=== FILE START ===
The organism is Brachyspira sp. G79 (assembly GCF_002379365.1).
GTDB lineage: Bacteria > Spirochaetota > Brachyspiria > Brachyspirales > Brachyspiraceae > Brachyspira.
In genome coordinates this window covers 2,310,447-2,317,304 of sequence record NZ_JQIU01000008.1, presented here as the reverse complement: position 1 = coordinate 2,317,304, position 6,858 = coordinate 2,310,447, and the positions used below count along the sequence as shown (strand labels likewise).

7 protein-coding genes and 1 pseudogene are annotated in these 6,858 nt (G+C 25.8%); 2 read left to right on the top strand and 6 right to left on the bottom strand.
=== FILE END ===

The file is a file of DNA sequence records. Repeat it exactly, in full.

The organism is Brachyspira sp. G79 (assembly GCF_002379365.1).
GTDB lineage: Bacteria > Spirochaetota > Brachyspiria > Brachyspirales > Brachyspiraceae > Brachyspira.
In genome coordinates this window covers 2,310,447-2,317,304 of sequence record NZ_JQIU01000008.1, presented here as the reverse complement: position 1 = coordinate 2,317,304, position 6,858 = coordinate 2,310,447, and the positions used below count along the sequence as shown (strand labels likewise).

7 protein-coding genes and 1 pseudogene are annotated in these 6,858 nt (G+C 25.8%); 2 read left to right on the top strand and 6 right to left on the bottom strand.